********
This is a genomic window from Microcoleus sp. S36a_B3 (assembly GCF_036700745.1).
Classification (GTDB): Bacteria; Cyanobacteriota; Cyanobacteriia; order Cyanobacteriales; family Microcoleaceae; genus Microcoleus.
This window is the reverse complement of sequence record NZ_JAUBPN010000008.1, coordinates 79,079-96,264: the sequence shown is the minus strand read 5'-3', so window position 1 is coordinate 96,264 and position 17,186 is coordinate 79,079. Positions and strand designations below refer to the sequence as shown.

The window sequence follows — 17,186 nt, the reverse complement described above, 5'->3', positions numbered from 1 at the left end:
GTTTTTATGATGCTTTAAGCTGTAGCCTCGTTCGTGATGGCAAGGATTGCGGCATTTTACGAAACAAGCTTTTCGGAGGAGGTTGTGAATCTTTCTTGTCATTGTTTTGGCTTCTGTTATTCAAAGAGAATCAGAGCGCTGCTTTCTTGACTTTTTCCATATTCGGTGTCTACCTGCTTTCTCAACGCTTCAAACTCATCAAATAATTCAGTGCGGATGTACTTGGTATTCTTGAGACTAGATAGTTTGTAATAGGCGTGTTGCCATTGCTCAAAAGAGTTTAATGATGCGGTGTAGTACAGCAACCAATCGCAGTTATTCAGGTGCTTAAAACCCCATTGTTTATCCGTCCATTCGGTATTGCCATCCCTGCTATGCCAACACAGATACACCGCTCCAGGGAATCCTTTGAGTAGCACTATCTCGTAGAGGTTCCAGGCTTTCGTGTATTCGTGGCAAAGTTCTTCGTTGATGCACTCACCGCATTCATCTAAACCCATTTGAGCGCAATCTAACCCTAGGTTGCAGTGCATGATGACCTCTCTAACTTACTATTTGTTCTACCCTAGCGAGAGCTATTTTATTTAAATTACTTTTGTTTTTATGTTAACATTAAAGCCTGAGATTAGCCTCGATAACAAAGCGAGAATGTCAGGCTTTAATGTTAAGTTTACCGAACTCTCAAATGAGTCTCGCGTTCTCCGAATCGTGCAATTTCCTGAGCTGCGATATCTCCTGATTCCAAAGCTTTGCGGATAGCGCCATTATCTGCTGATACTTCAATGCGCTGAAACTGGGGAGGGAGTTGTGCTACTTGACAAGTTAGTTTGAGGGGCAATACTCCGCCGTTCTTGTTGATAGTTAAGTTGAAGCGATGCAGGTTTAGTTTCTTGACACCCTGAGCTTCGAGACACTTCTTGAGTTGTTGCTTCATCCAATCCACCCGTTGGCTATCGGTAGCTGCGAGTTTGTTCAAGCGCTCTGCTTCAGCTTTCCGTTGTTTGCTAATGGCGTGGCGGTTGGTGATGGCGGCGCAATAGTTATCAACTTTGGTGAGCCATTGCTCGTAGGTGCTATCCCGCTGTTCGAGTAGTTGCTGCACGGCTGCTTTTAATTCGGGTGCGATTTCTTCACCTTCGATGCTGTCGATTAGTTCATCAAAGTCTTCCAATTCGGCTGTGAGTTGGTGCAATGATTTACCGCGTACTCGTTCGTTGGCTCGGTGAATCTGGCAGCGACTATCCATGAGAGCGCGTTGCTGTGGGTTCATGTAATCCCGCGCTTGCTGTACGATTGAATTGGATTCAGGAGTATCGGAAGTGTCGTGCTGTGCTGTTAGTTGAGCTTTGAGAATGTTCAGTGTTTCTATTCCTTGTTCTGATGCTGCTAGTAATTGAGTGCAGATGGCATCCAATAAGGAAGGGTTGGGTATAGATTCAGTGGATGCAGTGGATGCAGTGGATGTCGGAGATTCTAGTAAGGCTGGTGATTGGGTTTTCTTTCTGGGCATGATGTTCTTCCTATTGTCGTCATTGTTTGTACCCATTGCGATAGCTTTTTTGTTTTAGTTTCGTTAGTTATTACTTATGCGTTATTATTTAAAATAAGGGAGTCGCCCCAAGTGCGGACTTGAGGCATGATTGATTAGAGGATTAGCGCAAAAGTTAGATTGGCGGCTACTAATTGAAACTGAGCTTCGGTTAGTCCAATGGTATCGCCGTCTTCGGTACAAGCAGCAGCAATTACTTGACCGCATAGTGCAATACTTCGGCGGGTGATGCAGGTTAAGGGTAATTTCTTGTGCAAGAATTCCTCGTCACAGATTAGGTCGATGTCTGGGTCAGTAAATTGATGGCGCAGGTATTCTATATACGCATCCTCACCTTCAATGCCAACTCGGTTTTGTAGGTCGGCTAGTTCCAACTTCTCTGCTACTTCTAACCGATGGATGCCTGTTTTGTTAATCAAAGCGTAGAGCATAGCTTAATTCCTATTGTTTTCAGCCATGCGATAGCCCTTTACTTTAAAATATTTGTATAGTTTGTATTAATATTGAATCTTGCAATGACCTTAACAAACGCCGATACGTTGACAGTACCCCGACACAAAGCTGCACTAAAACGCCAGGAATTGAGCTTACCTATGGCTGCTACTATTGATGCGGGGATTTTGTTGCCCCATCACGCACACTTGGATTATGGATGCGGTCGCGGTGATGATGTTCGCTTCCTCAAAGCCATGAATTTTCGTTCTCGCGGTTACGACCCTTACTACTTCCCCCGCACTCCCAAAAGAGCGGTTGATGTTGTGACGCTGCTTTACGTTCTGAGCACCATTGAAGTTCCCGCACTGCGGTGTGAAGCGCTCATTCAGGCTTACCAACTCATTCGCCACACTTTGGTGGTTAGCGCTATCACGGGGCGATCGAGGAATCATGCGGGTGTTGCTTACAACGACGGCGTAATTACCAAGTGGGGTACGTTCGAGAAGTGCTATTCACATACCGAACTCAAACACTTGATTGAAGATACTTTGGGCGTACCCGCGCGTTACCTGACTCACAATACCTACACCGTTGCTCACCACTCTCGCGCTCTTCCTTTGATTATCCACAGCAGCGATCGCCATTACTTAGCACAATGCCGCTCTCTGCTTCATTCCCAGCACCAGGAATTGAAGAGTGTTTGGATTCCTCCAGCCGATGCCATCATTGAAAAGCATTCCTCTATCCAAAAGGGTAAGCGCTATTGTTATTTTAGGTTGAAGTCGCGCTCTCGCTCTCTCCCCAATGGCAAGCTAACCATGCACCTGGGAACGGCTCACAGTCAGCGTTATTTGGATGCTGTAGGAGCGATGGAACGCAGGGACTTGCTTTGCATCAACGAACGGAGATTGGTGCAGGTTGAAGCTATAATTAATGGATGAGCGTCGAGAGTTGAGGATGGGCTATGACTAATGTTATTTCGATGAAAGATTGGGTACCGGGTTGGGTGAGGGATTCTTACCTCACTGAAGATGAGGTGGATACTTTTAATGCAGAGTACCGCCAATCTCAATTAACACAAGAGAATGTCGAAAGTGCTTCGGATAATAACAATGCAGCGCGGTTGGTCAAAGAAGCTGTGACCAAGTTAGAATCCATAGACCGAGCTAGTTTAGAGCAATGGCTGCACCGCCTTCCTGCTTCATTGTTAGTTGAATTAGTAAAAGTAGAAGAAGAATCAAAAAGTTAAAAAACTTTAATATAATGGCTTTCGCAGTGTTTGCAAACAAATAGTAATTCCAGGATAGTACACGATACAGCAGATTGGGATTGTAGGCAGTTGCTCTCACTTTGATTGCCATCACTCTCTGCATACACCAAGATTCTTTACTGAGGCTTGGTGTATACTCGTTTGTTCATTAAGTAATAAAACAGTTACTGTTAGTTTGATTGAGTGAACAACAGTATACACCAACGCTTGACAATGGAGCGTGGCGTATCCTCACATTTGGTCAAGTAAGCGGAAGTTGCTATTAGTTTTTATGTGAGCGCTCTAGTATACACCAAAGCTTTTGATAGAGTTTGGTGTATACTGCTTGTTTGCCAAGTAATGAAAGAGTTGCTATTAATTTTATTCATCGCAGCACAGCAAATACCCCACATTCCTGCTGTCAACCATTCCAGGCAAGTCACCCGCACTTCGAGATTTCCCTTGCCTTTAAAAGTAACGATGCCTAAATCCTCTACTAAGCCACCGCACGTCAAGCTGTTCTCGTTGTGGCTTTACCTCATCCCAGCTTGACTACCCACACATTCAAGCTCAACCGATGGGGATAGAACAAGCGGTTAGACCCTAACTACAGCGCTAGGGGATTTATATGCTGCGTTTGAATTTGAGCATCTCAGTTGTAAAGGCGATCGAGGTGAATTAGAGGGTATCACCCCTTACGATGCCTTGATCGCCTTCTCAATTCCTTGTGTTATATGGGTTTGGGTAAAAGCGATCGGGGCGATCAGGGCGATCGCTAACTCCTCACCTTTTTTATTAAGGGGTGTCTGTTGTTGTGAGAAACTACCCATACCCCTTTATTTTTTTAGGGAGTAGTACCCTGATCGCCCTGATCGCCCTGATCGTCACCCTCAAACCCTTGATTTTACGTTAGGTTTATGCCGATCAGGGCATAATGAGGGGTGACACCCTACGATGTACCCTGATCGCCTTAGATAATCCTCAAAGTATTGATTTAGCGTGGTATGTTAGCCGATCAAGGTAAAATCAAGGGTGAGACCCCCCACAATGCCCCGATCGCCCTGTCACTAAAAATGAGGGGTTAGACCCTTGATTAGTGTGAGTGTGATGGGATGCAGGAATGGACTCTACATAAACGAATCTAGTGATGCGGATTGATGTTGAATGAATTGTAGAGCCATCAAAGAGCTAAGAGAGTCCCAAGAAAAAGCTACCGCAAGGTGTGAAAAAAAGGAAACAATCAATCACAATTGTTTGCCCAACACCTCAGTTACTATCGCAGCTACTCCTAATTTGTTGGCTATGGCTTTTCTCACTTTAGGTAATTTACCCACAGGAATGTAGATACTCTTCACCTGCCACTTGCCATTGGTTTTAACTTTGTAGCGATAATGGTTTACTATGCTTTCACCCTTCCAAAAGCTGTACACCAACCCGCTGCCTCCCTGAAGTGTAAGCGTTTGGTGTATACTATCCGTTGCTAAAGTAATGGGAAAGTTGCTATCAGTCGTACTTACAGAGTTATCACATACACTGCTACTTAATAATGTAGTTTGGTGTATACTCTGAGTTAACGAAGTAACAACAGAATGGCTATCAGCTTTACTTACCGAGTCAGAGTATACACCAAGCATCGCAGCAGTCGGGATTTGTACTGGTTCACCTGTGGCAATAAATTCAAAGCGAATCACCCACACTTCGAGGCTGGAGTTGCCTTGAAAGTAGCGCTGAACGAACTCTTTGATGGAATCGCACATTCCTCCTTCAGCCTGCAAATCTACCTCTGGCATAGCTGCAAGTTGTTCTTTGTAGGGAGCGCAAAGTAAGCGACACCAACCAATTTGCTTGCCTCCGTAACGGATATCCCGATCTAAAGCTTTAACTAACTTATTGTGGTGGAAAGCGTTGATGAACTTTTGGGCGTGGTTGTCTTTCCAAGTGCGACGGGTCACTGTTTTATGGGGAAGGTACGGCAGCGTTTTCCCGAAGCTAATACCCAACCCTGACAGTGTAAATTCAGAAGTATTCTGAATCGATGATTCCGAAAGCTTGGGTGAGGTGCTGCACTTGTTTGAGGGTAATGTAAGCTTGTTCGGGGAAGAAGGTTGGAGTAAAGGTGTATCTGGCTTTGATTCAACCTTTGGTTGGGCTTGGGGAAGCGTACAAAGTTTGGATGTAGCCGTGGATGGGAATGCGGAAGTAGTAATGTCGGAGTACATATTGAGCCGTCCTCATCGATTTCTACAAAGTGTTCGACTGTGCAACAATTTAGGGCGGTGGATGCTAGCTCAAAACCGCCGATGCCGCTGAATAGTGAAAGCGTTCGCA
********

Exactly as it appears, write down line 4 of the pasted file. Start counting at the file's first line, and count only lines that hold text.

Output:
The window sequence follows — 17,186 nt, the reverse complement described above, 5'->3', positions numbered from 1 at the left end: